Most members of Congress representing South Carolina have weighed in on the executive order signed by President Trump on Friday that temporarily bans immigration from seven predominantly Muslim countries, though a few members remain silent on the issue.
Here's where they stand:
Sen. Lindsey Graham
Sen. Graham, R-SC and Sen. John McCain, R-AZ., released a joint statement Sunday.
Never miss a local story.
“Our government has a responsibility to defend our borders, but we must do so in a way that makes us safer and upholds all that is decent and exceptional about our nation.
“It is clear from the confusion at our airports across the nation that President Trump’s executive order was not properly vetted. We are particularly concerned by reports that this order went into effect with little to no consultation with the Departments of State, Defense, Justice, and Homeland Security.
“Such a hasty process risks harmful results. We should not stop green-card holders from returning to the country they call home. We should not stop those who have served as interpreters for our military and diplomats from seeking refuge in the country they risked their lives to help. And we should not turn our backs on those refugees who have been shown through extensive vetting to pose no demonstrable threat to our nation, and who have suffered unspeakable horrors, most of them women and children.
“Ultimately, we fear this executive order will become a self-inflicted wound in the fight against terrorism. At this very moment, American troops are fighting side-by-side with our Iraqi partners to defeat ISIL. But this executive order bans Iraqi pilots from coming to military bases in Arizona to fight our common enemies. Our most important allies in the fight against ISIL are the vast majority of Muslims who reject its apocalyptic ideology of hatred. This executive order sends a signal, intended or not, that America does not want Muslims coming into our country. That is why we fear this executive order may do more to help terrorist recruitment than improve our security.”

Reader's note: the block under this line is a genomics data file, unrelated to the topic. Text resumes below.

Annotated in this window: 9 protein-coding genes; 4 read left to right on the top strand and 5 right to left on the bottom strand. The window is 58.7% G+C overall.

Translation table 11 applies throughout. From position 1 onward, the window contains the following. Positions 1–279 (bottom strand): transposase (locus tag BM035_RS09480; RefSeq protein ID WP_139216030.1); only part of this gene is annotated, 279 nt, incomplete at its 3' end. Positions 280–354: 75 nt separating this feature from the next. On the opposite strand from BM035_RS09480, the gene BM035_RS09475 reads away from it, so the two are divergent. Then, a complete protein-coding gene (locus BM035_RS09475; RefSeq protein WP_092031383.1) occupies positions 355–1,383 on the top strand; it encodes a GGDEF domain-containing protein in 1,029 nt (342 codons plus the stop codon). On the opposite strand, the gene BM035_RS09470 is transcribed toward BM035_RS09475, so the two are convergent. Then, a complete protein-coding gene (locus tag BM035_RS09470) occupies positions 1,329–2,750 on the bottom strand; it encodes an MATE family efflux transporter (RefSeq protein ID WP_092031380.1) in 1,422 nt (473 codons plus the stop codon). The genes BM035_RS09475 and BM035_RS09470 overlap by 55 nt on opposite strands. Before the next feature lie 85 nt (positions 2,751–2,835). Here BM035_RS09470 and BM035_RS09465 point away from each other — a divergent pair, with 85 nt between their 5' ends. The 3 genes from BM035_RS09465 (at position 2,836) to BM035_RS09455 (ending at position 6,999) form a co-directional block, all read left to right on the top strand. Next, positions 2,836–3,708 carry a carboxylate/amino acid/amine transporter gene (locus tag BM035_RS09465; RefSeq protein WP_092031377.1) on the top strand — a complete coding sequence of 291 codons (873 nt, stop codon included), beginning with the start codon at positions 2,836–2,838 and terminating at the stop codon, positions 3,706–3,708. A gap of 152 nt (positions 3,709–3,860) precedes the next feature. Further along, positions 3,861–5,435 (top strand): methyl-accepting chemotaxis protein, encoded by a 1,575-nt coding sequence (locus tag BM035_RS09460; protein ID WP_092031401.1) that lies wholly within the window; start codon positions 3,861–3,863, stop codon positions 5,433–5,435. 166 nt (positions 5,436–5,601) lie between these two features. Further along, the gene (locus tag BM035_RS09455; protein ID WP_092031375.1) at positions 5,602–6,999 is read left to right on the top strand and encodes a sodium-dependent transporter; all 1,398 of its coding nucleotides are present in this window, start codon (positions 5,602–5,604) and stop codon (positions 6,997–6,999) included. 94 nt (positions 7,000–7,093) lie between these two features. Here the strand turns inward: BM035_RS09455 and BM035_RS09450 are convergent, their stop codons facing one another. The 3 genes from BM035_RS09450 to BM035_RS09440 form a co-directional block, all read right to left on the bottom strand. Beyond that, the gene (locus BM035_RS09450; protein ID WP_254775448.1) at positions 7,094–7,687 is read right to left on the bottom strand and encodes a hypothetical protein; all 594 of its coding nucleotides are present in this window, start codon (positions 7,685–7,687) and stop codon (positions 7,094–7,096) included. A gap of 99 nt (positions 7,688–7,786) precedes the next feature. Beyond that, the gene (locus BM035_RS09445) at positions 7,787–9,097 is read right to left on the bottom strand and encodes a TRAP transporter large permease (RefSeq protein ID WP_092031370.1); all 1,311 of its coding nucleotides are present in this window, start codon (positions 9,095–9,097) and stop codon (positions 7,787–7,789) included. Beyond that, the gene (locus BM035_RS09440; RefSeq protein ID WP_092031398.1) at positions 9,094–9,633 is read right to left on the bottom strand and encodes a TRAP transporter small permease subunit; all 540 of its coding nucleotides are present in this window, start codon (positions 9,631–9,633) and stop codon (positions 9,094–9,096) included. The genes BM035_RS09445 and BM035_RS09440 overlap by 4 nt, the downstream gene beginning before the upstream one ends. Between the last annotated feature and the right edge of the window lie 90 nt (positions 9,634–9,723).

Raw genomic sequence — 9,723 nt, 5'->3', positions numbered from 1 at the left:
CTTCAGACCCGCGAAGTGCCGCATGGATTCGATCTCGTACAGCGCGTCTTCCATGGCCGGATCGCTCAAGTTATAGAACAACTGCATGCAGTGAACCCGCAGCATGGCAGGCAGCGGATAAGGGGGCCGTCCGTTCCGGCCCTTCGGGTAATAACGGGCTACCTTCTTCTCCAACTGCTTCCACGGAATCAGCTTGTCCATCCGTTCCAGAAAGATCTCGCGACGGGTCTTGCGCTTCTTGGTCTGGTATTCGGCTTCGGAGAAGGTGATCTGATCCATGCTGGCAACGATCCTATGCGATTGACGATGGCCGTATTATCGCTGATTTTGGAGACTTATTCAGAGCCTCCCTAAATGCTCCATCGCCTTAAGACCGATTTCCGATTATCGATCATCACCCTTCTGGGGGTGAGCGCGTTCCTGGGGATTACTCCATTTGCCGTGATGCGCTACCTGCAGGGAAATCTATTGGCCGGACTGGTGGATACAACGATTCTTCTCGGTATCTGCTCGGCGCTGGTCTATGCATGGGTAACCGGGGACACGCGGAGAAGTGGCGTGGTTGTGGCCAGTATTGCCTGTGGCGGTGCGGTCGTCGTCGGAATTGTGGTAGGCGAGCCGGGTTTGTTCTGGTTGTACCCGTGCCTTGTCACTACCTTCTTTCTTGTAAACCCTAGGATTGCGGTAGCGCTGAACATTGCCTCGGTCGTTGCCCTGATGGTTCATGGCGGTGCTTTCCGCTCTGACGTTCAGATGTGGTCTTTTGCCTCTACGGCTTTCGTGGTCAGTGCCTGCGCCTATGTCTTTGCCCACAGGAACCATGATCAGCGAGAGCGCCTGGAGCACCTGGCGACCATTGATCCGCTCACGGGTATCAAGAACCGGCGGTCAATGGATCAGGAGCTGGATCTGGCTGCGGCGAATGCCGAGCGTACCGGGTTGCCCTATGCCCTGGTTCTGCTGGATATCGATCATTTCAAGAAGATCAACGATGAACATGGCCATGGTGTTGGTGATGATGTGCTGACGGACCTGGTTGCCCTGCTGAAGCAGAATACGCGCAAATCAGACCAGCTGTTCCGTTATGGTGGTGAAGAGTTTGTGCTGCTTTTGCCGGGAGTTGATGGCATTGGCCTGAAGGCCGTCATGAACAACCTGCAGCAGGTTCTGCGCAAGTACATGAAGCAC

Sen. Tim Scott
Sen. Scott, R-SC, released a joint statement Sunday along with Sen. Marco Rubio, R-FL
“After reviewing the recent Executive Orders, it is clear to us that some of what is being said and reported about the scope and implications of these measures is misleading. However, it is also clear that the manner in which these measures were crafted and implemented have greatly contributed to the confusion, anxiety and uncertainty of the last few days.
We generally support additional vetting for many of those entering our country from nations where the United States has identified there are serious concerns regarding terrorist activities and planning. But given the broad scope and nature of these policy changes, we have some unanswered questions and concerns.
We are seeking clarity on the changes to the Visa Waiver program, which is critical to the economies of our respective states.
And we are uneasy about the potential impact of these measures on our military and our diplomatic personnel abroad, as well as those who put their lives on the line to work with us.
We are both committed to doing what we must to keep America safe. We are equally committed to the defense of religious liberty and our tradition of providing refuge to those fleeing persecution. Like so many Americans, we are both guided by our belief that when we stand before our Creator to face judgment, He will say that “to the extent that you did it to one of these brothers of Mine, even the least of them, you did it to Me.”
That is why we intend to do all we can to both keep America safe, and keep America special.
Rep. Jeff Duncan
Rep. Duncan, R-SC, has been a vocal supporter of the executive order on social media throughout the weekend.
Initially, Duncan posted Saturday morning that the "actions are being massively mischaracterized by the left" with the full text of the executive order, which can be found here.
Later he posted:
“Background checks and waiting periods are not ok (sic), according to liberals, for people wanting to come to the US from countries which harbor jihadists.”
And on Sunday, Duncan wrote a lengthy post that said he's “seen more distortion, hyperbole, and outright lies about President Trump’s national security executive order from Democrats and the media over the past few days than I have seen on about any other issue since I came to Congress.”